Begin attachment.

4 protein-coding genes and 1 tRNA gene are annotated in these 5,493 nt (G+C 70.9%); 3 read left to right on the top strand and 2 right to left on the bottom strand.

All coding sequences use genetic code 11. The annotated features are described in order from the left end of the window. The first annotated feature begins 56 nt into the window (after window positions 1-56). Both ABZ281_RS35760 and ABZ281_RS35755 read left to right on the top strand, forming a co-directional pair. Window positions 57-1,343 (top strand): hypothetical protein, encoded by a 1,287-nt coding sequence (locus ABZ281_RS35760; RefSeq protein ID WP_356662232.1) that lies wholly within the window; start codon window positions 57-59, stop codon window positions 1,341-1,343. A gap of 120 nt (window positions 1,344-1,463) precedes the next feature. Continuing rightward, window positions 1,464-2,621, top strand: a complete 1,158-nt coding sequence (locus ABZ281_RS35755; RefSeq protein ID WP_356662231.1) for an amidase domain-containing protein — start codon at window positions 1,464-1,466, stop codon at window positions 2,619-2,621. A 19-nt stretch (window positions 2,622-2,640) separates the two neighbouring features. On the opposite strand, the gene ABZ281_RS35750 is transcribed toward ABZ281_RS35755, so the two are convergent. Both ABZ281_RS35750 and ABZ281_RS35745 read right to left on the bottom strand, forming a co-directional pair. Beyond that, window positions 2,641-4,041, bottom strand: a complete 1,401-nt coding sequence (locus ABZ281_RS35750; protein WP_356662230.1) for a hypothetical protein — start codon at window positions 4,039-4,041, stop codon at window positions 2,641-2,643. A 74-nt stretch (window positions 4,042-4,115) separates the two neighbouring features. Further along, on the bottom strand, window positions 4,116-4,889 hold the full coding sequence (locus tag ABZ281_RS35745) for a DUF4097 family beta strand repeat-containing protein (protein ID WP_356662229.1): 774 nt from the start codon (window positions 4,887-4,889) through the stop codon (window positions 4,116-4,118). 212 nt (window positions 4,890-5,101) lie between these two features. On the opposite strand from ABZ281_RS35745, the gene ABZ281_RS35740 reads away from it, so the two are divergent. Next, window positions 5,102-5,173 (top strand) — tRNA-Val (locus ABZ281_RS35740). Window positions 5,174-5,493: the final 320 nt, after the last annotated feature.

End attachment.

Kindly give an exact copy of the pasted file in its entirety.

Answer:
4 protein-coding genes and 1 tRNA gene are annotated in these 5,493 nt (G+C 70.9%); 3 read left to right on the top strand and 2 right to left on the bottom strand.

All coding sequences use genetic code 11. The annotated features are described in order from the left end of the window. The first annotated feature begins 56 nt into the window (after window positions 1-56). Both ABZ281_RS35760 and ABZ281_RS35755 read left to right on the top strand, forming a co-directional pair. Window positions 57-1,343 (top strand): hypothetical protein, encoded by a 1,287-nt coding sequence (locus ABZ281_RS35760; RefSeq protein ID WP_356662232.1) that lies wholly within the window; start codon window positions 57-59, stop codon window positions 1,341-1,343. A gap of 120 nt (window positions 1,344-1,463) precedes the next feature. Continuing rightward, window positions 1,464-2,621, top strand: a complete 1,158-nt coding sequence (locus ABZ281_RS35755; RefSeq protein ID WP_356662231.1) for an amidase domain-containing protein — start codon at window positions 1,464-1,466, stop codon at window positions 2,619-2,621. A 19-nt stretch (window positions 2,622-2,640) separates the two neighbouring features. On the opposite strand, the gene ABZ281_RS35750 is transcribed toward ABZ281_RS35755, so the two are convergent. Both ABZ281_RS35750 and ABZ281_RS35745 read right to left on the bottom strand, forming a co-directional pair. Beyond that, window positions 2,641-4,041, bottom strand: a complete 1,401-nt coding sequence (locus ABZ281_RS35750; protein WP_356662230.1) for a hypothetical protein — start codon at window positions 4,039-4,041, stop codon at window positions 2,641-2,643. A 74-nt stretch (window positions 4,042-4,115) separates the two neighbouring features. Further along, on the bottom strand, window positions 4,116-4,889 hold the full coding sequence (locus tag ABZ281_RS35745) for a DUF4097 family beta strand repeat-containing protein (protein ID WP_356662229.1): 774 nt from the start codon (window positions 4,887-4,889) through the stop codon (window positions 4,116-4,118). 212 nt (window positions 4,890-5,101) lie between these two features. On the opposite strand from ABZ281_RS35745, the gene ABZ281_RS35740 reads away from it, so the two are divergent. Next, window positions 5,102-5,173 (top strand) — tRNA-Val (locus ABZ281_RS35740). Window positions 5,174-5,493: the final 320 nt, after the last annotated feature.